SRI LANKAN president Gotabaya Rajapaksa has instructed officials to stockpile adequate essentials and warned against organised efforts of traders from creating an artificial scarcity amidst an impending food shortage facing the island nation in the next three months, media reports said on Friday (3).
Sri Lanka is going through the worst economic crisis since independence in 1948.
A crippling shortage of foreign reserves has led to long queues for fuel, cooking gas, and other essentials while power cuts and soaring food prices heaped misery on the people.
“President Rajapaksa has instructed relevant officials to take measures to ensure that there is no shortage of goods and prevent the organised efforts of some businessmen to increase prices by pretending to have a shortage of goods,” news portal Economy Next quoted a statement from the presidential media division.
Rajapaksa also instructed the consumer affairs authority to take legal action against those taking advantage of the current situation and are trading at unfair prices, according to news portal Colombo Page.
The president’s request comes after experts have warned of a possible shortage of rice and other essential food items from September this year because of lower production due to the impacts of Rajapaksa regime banning chemical fertilisers in April last year and the inability to import amid an acute dollar shortage, the Economy Next report has said.
Prime minister Ranil Wickremesinghe has also warned of an acute food shortage by September, for which the island nation would require $600 million (£478) to import fertiliser amid Sri Lanka’s near-zero foreign currency reserves, the report said.
Wickremesinghe who met senior officials of the UN Food and Agricultural Organisation (FAO) and the United Nations Development Programme (UNDP) briefed them about the situation faced by the country.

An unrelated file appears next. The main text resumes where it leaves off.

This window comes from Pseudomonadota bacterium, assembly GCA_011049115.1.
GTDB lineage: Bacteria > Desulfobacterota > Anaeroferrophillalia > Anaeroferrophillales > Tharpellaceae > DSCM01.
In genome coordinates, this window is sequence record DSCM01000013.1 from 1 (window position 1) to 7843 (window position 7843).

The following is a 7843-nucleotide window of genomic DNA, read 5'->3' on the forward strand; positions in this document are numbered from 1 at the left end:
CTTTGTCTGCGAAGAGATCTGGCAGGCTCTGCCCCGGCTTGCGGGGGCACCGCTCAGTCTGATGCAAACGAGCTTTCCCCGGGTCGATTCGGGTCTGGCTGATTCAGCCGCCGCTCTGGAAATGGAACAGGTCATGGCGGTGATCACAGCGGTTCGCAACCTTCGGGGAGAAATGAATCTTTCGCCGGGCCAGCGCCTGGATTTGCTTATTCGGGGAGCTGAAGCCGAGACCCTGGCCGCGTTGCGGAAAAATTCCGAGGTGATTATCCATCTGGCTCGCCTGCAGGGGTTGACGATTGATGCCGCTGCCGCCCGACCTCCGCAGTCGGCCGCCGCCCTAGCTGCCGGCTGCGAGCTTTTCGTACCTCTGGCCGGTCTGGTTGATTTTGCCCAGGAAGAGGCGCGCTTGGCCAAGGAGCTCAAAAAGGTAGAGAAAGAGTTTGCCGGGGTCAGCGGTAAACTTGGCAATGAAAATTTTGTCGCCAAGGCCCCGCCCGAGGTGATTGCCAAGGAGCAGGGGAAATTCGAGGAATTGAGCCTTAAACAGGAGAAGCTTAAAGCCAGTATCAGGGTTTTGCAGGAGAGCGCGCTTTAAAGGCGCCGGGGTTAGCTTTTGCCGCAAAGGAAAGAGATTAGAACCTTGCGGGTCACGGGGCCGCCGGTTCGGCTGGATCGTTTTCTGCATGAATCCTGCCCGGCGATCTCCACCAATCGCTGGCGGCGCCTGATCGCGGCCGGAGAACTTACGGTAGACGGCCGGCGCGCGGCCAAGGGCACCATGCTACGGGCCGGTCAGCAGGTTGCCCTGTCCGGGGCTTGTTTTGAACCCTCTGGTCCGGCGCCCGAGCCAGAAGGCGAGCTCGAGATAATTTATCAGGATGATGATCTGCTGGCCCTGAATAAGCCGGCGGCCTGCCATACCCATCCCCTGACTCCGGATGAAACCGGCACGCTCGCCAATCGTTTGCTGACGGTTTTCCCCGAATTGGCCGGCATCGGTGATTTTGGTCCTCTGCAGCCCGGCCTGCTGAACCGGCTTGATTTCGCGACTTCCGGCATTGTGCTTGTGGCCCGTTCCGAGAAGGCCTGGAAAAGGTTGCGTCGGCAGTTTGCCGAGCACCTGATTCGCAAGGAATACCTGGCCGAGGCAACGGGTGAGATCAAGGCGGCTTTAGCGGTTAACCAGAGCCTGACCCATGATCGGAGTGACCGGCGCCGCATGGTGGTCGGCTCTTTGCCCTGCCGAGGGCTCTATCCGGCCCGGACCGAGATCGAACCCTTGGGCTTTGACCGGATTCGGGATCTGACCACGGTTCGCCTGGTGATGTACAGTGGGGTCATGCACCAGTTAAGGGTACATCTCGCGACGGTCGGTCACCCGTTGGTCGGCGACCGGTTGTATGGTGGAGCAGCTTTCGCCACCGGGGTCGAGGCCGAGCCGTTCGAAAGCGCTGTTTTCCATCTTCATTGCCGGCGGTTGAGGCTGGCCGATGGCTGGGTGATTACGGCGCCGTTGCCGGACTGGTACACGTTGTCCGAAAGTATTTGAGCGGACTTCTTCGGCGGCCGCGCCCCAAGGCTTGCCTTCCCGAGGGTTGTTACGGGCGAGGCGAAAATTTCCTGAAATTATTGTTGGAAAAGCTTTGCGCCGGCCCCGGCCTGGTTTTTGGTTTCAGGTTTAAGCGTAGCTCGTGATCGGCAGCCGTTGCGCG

Wickremesinghe said that the biggest issue currently facing the agriculture sector is the fertiliser and fuel shortage.
Prior to the fertiliser ban, Sri Lanka was self-sufficient in rice production.
“A portion of the agricultural produce distributed to the wholesale market should be made available directly to the rural market,” the PMD said in the statement.
The president said that this would reduce the cost of transportation and enable rural consumers to purchase goods at lower prices as well as an opportunity for farmers to obtain higher prices, it said.
Soaring inflation rates have continued to roil the crisis-hit Sri Lankan economy, with the National Consumer Price Index reporting a 33.8 per cent year-on-year rise in April this year, more than six times the 5.5 per cent reported last year.
The annual food inflation stood at a whopping 45.1 per cent this month, according to the department of census and statistics.
Last month, the Sri Lankan government hiked the petrol price by 24.3 per cent and diesel by 38.4 per cent. Sri Lanka is now negotiating a loan with the IMF.
The country had to pay $106.34m (£85m) this year but only managed to pay $12.4m (£9.9m) by April.